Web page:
Problem is, he quickly learned, that his measure would boost the cost of running prisons by an incalculable amount. Fellow Delegates Rob Bell, of Albemarle County and Tim Hugo, of Northern Virginia, also wanted to tackle the issue, and were trying to find a good balance because the cost of locking up more human traffickers with the obvious benefit of getting those lowlifes off Virginia streets.

At a critical point, when legislators huddled trying to find that balance, Yancey brought two Newport News detectives and an assistant Commonwealth’s Attorney from the city to a General Assembly hearing room. They waited out a long afternoon (more than three hours worth) of committee deliberations on other bills, in order to make their case for what police officers and prosecutors really need. And they got much of what’s necessary in a bill that sailed through.

That it wasn’t his bill?

Doesn’t matter, he said.

“When it came time, it was Newport News law enforcement in the room,” Yancey said. “We came out with something they can work with.”

One Yancey bill that did make it opens the door for people with technical and scientific skills to get provisional teaching licenses.

It grew out of an unsuccessful effort of his a few years back to get the General Assembly to launch summertime science, technology, engineering and math programs, an idea the Newport News Public Schools had urged.

When it didn’t work, “I thought we’d try from the other side — the people with those skills who might want to teach,” he said.

Although any issue touching on licensing can be difficult, Yancey got state Education Department and city school officials sitting down in the same room, worked out some changes to make the state people happy, and had a bill. Basically, his measure gives would-be teachers a chance to teach while they get the certifications needed for a full license.

“We’ve got people here who know how to make things with their hands. We’ve got a lot of pride in what we make,” Yancey said. “Newport News can be a beacon for the rest of the state.”

Yancey, a member of the House Education Committee hopes to keep pushing next year, if he is re-elected, on career and technical education, to better match what students learn in school with work that can give them a good living and companies with hard-to-fill needs.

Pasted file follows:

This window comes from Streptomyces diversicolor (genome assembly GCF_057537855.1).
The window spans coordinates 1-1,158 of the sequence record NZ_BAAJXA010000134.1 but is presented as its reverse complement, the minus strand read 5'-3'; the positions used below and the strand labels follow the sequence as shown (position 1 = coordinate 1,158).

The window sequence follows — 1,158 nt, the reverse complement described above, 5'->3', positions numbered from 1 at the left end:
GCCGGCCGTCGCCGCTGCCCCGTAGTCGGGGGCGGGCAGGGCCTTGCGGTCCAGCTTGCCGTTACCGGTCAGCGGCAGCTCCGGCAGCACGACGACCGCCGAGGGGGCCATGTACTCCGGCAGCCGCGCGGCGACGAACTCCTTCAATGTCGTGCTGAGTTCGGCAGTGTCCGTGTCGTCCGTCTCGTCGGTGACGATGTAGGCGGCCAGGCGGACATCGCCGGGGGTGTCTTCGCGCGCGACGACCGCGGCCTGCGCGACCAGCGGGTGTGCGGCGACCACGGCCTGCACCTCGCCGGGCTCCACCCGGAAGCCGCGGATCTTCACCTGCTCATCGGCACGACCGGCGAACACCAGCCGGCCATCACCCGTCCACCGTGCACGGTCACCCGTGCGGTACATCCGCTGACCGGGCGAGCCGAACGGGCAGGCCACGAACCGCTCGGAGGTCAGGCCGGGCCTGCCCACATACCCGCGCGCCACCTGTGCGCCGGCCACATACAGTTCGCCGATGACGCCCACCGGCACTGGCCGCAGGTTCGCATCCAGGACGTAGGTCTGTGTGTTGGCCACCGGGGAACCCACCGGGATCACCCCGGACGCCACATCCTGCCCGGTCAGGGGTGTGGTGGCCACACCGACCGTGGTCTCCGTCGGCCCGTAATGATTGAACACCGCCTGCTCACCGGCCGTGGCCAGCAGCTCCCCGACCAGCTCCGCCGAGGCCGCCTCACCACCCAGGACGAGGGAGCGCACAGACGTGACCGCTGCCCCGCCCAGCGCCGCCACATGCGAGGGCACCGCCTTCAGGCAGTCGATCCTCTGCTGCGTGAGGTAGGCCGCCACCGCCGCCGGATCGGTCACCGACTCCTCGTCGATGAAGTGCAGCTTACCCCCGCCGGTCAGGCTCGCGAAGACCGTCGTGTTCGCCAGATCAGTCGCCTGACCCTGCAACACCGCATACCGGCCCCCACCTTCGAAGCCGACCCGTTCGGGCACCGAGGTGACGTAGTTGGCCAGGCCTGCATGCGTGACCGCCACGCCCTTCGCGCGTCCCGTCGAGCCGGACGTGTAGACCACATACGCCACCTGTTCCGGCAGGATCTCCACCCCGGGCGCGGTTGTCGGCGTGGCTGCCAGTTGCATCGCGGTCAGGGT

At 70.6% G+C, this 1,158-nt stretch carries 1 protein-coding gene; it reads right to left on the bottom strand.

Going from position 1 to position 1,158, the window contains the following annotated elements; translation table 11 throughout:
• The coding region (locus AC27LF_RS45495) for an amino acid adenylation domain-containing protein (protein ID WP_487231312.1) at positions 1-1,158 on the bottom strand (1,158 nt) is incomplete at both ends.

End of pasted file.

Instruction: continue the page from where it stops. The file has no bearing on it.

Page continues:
He wants to push in another area, too.

Door-knocking in Newport News, he keeps hearing about people overwhelmed by the high interest rate loans that target working people and the poor. That’s why he keep trying to tighten Virginia consumer protection laws, despite the opposition of one of the free-est spending lobbies in Richmond.

It’s also why he wants to take a look at math and financial literacy education — and to urge an approach he tries when he coaches rugby players in a club team based at Heritage High School.

“Sometimes, you’re working on something … and there’s someone who’s not getting it,” he said. “What you want to do is focus on that, maybe change your next practice, until they do.”

By Dave Ress, Daily Press

Couple of surprises as Peninsula House, Senate races shape up

The local elections slate for General Assembly seats is coming together, and it looks like there won’t be many contested races.

Folks may still get in under the wire (all they had to do was have completed campaign forms postmarked by Thursday at 5 p.m.) to run in the Republican or Democratic parties. Plus, third party candidates and independents don’t have to join the race until June.

But as of Friday afternoon, no one but Marcia Price had told the state Board of Elections they want to run for retiring Del. Mamye BaCote’s seat. That’s a bit of a surprise. If it holds then Price, Newport News McKinley Price’s daughter, will get the seat without a race.

The other interesting tidbit from Thursday’s close of filing is that state Sen. John Miller, D-Newport News, picked up a Republican challenger, and it’s not John Bloom. Newport News DUI attorney Mark Matney filed to run against Miller, and Bloom’s name doesn’t appear on the Board of Elections’ Senate candidate list.

Shad Plank has an email out to Bloom seeking confirmation, but he’s said before that he was running because voters needed a GOP option in the race.

Miller’s district leans Democratic, and it won’t be in the top tier of Senate races as the parties fight for what’s likely to be narrow control of the chamber. Still, it could draw some funding and attention if things break the right way.

Miller’s certainly not taking too many chances. He released a list of 38 campaign steering committee members Friday, a list that includes a number of area business and political leaders.

An attempt to reach Matney by telephone Friday wasn’t immediately successful. He has a YouTube channel.

Significant attention will be paid to the Peninsula’s two swingy House districts. Del. David Yancey, R-Newport News, had the most expensive House of Delegates race in the state two years ago. He’s got a challenge this year from Newport News School Board member Shelly Simonds, a Democrat who joined this race late last summer.